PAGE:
- PCB seeks govt’s guidelines on upcoming West Indies series amid political unrest.
- PCB has already agreed to set up training team camp.
- Pindi Stadium has been set as first choice venue for series.
RAWALPINDI: The Pakistan Cricket Board (PCB) sought guidelines from the federal government on Tuesday to decide on the future of the West Indies series, which is set to start on June 8 at the Pindi Stadium, despite the political unrest in the country’s capital.
The PCB has already agreed to set up a team camp at the venue beginning June 1, with the West Indies scheduled to arrive in the city on June 5.
The three-match ODI series is part of the World Cup 2023 qualifying round. It’s also important for Pakistan since it’s the start of a busy international cricket season for the national side in the months ahead.
The News has learnt from well-placed sources that the federal government has been approached by the PCB for guidance about the venue or future of the series amid the volatile political situation.
“Yes, the PCB has approached the federal government regarding the series against the West Indies scheduled to start on June 8 at the Pindi Stadium. Since it is the federal government that provides the entire security cover to all those associated with the series, including teams, officials, and other crew, we cannot move an inch without the federal government’s guidelines. Since it is a matter of national prestige, we will only follow the government in this respect,” a source told The News.
The Pindi Stadium has been set as the first choice venue for the series, while Multan Stadium has been marked as the reserve venue. Multan’s weather in June is considered one of the hottest in Pakistan. Besides that, there are other logistical problems associated with the venue.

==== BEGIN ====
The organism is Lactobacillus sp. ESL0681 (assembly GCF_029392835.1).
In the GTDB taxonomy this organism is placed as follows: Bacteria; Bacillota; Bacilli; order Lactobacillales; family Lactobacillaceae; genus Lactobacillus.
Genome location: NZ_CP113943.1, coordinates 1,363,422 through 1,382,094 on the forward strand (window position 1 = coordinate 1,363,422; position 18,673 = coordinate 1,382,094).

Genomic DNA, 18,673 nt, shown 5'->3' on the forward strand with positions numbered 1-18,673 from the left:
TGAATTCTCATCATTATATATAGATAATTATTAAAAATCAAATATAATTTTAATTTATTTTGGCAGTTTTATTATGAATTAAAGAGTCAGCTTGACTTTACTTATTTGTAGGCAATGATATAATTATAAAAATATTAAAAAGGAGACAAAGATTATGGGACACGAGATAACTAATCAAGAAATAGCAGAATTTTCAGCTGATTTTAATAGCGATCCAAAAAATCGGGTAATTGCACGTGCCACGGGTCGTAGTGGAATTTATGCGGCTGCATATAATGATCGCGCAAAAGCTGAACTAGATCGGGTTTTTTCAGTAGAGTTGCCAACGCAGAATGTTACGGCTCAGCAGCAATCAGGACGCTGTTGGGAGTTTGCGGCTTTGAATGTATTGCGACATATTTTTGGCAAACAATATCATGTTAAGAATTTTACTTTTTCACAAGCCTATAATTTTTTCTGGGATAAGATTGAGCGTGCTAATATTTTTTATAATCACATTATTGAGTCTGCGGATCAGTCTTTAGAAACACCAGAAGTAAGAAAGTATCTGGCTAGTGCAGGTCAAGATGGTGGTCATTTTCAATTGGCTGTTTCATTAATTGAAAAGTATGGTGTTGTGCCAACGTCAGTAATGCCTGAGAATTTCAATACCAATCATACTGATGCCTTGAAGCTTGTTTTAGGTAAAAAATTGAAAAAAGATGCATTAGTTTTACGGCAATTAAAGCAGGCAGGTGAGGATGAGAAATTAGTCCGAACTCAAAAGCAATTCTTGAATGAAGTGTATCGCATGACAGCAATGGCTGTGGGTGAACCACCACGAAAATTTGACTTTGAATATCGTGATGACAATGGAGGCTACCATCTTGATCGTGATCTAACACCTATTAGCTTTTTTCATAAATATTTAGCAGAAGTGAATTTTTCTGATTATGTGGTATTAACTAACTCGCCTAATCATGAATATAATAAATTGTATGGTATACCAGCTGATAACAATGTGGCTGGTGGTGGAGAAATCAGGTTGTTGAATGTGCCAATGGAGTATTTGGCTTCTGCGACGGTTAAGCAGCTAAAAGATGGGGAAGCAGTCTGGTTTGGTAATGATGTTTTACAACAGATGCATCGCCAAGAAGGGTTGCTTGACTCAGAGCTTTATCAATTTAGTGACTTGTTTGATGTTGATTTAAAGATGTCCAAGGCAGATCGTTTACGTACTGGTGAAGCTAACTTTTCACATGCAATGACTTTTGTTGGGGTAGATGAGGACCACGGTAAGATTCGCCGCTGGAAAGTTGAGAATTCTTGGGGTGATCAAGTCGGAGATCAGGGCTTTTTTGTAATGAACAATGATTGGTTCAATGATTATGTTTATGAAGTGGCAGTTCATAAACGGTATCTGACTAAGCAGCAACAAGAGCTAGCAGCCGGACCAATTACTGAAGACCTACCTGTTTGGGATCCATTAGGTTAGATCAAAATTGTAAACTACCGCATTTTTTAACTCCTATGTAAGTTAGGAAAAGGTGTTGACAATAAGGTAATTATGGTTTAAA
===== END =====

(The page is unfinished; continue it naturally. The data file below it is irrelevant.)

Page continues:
“The PCB has kept Multan as a reserve venue, but the board cannot even move to Multan without the approval and guidance from the federal government. Since it is an important series that requires federal as well as provincial government support, the PCB cannot decide anything on its own,” the source said.
The third option available to the PCB is to postpone the series for better times ahead. “The series was already rescheduled a couple of months back following COVID-19 threats. Pakistan’s cricket is in dire need of international exposure following the recent layoff. We want to go ahead with the series, but only if the federal government allows us to do that. The last option available at this point in time is to postpone the series yet again. We would only do that under the instructions of the government.”
The PCB has already concluded the first phase of the conditioning camp that was in progress in Lahore and has decided not to go ahead with the second round of camp meant for the second group of backup players.
Meanwhile, all those cricketers who are part of the national team and are currently busy playing county cricket will be back by June 2 to figure in the series.
“Those selected for the Pakistan team are involved in the county match which will conclude on May 31. They have been booked back on June 1-2. These players will only be asked to join the national camp if the government decides to go ahead with the series against West Indies.”